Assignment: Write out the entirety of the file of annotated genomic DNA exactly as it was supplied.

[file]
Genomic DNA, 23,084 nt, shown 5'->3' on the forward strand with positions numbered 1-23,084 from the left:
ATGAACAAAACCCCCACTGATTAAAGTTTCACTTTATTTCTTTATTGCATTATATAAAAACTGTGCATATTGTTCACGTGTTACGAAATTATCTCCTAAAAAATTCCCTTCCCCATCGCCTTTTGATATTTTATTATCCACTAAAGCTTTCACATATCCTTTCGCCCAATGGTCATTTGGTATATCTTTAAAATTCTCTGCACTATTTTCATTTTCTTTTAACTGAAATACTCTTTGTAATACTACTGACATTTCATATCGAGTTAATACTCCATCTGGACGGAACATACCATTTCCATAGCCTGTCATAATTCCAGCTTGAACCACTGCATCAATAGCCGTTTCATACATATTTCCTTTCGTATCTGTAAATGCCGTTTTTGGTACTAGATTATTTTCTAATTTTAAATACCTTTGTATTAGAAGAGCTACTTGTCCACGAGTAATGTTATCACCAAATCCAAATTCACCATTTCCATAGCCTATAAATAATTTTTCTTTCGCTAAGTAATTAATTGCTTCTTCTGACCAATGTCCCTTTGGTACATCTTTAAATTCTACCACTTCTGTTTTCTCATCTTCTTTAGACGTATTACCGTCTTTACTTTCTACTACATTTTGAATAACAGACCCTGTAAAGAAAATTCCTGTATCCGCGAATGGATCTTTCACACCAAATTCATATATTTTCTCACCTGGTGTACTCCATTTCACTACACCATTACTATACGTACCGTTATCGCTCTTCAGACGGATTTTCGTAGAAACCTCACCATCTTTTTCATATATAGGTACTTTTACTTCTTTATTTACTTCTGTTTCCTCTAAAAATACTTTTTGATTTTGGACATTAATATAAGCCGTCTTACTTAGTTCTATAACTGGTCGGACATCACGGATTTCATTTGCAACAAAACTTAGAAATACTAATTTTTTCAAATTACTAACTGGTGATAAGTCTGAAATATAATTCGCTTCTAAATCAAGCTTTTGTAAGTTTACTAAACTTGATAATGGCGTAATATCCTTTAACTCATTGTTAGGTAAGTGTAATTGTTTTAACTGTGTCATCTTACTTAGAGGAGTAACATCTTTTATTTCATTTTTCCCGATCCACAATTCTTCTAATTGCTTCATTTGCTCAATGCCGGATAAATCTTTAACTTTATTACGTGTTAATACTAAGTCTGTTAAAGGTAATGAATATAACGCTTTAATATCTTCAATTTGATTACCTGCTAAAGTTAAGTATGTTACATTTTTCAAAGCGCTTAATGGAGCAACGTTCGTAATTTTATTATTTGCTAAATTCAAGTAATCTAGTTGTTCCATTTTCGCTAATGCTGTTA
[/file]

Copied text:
Genomic DNA, 23,084 nt, shown 5'->3' on the forward strand with positions numbered 1-23,084 from the left:
ATGAACAAAACCCCCACTGATTAAAGTTTCACTTTATTTCTTTATTGCATTATATAAAAACTGTGCATATTGTTCACGTGTTACGAAATTATCTCCTAAAAAATTCCCTTCCCCATCGCCTTTTGATATTTTATTATCCACTAAAGCTTTCACATATCCTTTCGCCCAATGGTCATTTGGTATATCTTTAAAATTCTCTGCACTATTTTCATTTTCTTTTAACTGAAATACTCTTTGTAATACTACTGACATTTCATATCGAGTTAATACTCCATCTGGACGGAACATACCATTTCCATAGCCTGTCATAATTCCAGCTTGAACCACTGCATCAATAGCCGTTTCATACATATTTCCTTTCGTATCTGTAAATGCCGTTTTTGGTACTAGATTATTTTCTAATTTTAAATACCTTTGTATTAGAAGAGCTACTTGTCCACGAGTAATGTTATCACCAAATCCAAATTCACCATTTCCATAGCCTATAAATAATTTTTCTTTCGCTAAGTAATTAATTGCTTCTTCTGACCAATGTCCCTTTGGTACATCTTTAAATTCTACCACTTCTGTTTTCTCATCTTCTTTAGACGTATTACCGTCTTTACTTTCTACTACATTTTGAATAACAGACCCTGTAAAGAAAATTCCTGTATCCGCGAATGGATCTTTCACACCAAATTCATATATTTTCTCACCTGGTGTACTCCATTTCACTACACCATTACTATACGTACCGTTATCGCTCTTCAGACGGATTTTCGTAGAAACCTCACCATCTTTTTCATATATAGGTACTTTTACTTCTTTATTTACTTCTGTTTCCTCTAAAAATACTTTTTGATTTTGGACATTAATATAAGCCGTCTTACTTAGTTCTATAACTGGTCGGACATCACGGATTTCATTTGCAACAAAACTTAGAAATACTAATTTTTTCAAATTACTAACTGGTGATAAGTCTGAAATATAATTCGCTTCTAAATCAAGCTTTTGTAAGTTTACTAAACTTGATAATGGCGTAATATCCTTTAACTCATTGTTAGGTAAGTGTAATTGTTTTAACTGTGTCATCTTACTTAGAGGAGTAACATCTTTTATTTCATTTTTCCCGATCCACAATTCTTCTAATTGCTTCATTTGCTCAATGCCGGATAAATCTTTAACTTTATTACGTGTTAATACTAAGTCTGTTAAAGGTAATGAATATAACGCTTTAATATCTTCAATTTGATTACCTGCTAAAGTTAAGTATGTTACATTTTTCAAAGCGCTTAATGGAGCAACGTTCGTAATTTTATTATTTGCTAAATTCAAGTAATCTAGTTGTTCCATTTTCGCTAATGCTGTTA